Saturday Linkages: Tiny Houses, Human Cheese, Doomsday Condos and Speakin’ Squirrel

Tiny Cabin in Scottish Countryside

And . . . Anderson Cooper tackles tiny houses

Cat needs to learn water conservation:

No it’s not one of our April Fools day jokes: Breast Milk Ice Cream, Human Cheese

Doomsday condos in old missile silos:

Thomas Rainer’s 5 Myths about Native Plants

Learn to speak squirrel:

Abused Altadena Kitten Still Needs a Home

These, and more linkages, are from the Root Simple twitter feed.

Candied Grapefruit Peel

Erik sourced some nice grapefruits from our friend’s tree and used the flesh to do some homework for his Master Food Preserver program. This left a big pile of organic, unwaxed grapefruit rind on our counter, so I decided to do something about it, and set off to make candied grapefruit peel. This is the technique I came up with by mashing together a bunch of different internet recipes and making two batches of the stuff. The results are delish if a bit rustic in appearance. I don’t think I’d pass muster at French pastry school with my lazy technique, but Erik and I like them a lot.

You must genuinely love grapefruit, the bitterness of it, to appreciate these. If you’re not a grapefruit fan, I’m sure this would work with orange rind as well. If you are a grapefruit fan, you’ll find yourself sneaking off to the candy jar for a little more that sweet-bitter flavor punch.

We’ve been snacking on them straight, but I think they’d be really good chopped into small pieces and sprinkled over vanilla ice cream or folded into scones or dipped in chocolate. I like them as straight-up candy because they’re so intense they satisfy restless cravings, but for the same reason you can’t gorge on them. Actually, I can’t eat more than two at a time. The how-to after the break.

The Technique

I’m calling this a technique and not a recipe. Grapefruits vary in size, peel thickness and bitterness, so results are going to vary.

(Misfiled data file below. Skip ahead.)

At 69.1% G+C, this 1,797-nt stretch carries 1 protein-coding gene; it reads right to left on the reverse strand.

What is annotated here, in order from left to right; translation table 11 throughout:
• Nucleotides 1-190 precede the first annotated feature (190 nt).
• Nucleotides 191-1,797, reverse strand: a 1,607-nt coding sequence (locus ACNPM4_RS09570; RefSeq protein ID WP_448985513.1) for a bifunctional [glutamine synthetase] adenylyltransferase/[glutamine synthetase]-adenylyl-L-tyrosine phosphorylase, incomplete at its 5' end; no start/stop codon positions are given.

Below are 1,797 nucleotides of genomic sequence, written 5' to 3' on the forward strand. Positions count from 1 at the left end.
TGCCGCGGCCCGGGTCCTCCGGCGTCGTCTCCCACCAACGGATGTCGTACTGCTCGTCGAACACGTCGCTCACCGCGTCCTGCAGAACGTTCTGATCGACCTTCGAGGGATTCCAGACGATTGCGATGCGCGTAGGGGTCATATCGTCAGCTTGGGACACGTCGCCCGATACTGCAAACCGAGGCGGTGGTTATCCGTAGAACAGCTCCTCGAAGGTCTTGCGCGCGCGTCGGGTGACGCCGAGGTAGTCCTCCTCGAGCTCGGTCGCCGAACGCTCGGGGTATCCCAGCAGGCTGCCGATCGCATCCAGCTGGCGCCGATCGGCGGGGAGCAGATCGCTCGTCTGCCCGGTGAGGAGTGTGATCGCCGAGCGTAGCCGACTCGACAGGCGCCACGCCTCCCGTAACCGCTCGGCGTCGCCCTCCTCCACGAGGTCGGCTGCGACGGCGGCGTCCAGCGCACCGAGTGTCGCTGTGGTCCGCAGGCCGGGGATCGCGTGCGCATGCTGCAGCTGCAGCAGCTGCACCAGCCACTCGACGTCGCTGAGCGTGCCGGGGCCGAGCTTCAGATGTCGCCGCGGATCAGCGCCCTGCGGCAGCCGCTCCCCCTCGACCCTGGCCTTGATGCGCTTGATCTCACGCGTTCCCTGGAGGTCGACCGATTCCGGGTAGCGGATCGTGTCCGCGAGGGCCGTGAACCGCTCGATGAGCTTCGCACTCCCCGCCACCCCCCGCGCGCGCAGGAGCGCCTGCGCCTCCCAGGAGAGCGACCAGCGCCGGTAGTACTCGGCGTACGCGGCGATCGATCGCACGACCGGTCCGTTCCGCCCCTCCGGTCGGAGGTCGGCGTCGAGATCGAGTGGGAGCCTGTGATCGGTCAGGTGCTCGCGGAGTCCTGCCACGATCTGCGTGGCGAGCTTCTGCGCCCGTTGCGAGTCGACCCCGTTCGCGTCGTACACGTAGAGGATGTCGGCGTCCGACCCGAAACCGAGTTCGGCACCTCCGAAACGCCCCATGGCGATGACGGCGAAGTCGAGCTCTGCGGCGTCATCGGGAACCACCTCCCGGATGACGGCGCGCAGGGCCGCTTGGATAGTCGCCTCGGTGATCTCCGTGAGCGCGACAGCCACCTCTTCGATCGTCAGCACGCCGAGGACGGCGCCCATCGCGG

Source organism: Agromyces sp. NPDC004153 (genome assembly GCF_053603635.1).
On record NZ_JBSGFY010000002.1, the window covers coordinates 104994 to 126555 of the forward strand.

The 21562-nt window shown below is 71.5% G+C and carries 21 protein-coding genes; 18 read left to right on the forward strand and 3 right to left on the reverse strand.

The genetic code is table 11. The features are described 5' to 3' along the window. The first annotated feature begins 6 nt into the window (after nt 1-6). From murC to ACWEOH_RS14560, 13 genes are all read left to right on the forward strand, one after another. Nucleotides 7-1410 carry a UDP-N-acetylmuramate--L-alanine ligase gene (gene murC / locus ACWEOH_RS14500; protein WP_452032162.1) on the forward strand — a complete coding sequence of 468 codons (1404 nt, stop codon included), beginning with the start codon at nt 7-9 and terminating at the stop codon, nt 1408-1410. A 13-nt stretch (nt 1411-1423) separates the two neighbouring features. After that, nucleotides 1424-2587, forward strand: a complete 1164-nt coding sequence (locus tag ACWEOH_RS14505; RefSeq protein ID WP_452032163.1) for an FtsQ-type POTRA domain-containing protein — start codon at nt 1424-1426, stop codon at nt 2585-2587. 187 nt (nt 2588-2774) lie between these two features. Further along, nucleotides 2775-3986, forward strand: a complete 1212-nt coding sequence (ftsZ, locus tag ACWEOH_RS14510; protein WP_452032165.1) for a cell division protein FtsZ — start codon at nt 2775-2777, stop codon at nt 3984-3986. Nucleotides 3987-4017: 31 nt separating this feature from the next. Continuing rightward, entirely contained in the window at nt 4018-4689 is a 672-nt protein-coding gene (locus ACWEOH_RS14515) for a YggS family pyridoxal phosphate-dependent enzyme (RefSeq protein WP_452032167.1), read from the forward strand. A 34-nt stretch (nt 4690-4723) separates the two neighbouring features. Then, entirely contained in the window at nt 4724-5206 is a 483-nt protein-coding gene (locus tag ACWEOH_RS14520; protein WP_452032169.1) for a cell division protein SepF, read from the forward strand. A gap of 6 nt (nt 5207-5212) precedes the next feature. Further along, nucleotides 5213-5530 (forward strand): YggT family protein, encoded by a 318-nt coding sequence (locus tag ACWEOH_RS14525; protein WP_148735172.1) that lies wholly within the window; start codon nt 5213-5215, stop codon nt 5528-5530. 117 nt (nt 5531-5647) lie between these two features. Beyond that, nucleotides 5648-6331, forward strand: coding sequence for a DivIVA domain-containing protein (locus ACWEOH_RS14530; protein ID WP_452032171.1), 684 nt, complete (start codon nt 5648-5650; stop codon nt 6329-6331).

This is a good thing to do when you’re working in the kitchen anyway, because it takes time, but not tons of attention.

  • Chop your rind into any shape you want. I cut mine into rough strips about 1/3-1/2″ wide and and 2″ long, though there were lots of smaller pieces, too. You don’t have to trim off the white pith. Thank goodness, huh? If it’s ridiculously thick, as it can be sometimes, feel free to carve some of it away as you work. Pieces with huge chunks of pith on them will be slower to cook and dry than the rest. I guess what I’m saying is that standardization leads to consistency. Not that it matters a lot. 
  • Put the cut up peel in a saucepan, cover with water, bring to a boil, pour off the water. Refill and bring to a boil again. Boil four times total. This doesn’t take as long as you’d think. The boiling reduces some of the bitterness in the peel. 
boiled grapefruit peel
    • Use about 1/2 cup of sugar for every grapefruit. Pour the sugar into a saucepan large enough to hold the peel. Add half as much water as sugar and stir to dissolve. Add the drained peels and begin to cook over medium heat, stirring occassionally.  e.g. 2 grapefruit = 1 cup sugar + 1/2 cup water.  My batches were made with 5 small grapefruits and 2 cups of sugar.  (Obviously you can play with the amount of sugar–something with little pith, like a thin skinned orange, would need less. And maybe a “lite” version is possible. Try and see.)
    •  Cook the peels over medium heat. They will soften and turn transparent. Meanwhile, the sugar syrup will thicken and reduce. Keep cooking until the sugar syrup is so thick and so reduced that its mostly just coating the rinds, and the rinds themselves are golden and clear like tiny stained glass windows. Be sure to stir lots at the end so it doesn’t burn. This process took an hour in my case. It may have gone faster over higher heat. It would also go faster with a smaller batch.
    Cooking down the syrup
      • Turn the peels out onto an oiled rack to cool and drip off any excess syrup. (Lacking a rack, I ended up spreading mine over the bottom of colanders, which wasn’t a ton of fun, but worked.)  Let them stay there until they lose their wet stickiness. How long will vary–overnight, at least, I’d say. At that point you can sugar them if you want yet more sugar. It looks nice. Put the sugar on too soon and it will be absorbed into the syrup. When they’re totally dry, store them away in something air-tight.
      When almost all the syrup was gone/absorbed, as it looks here, I spread out the pieces to cool.

      A Review of Williams-Sonoma’s Agrarian Line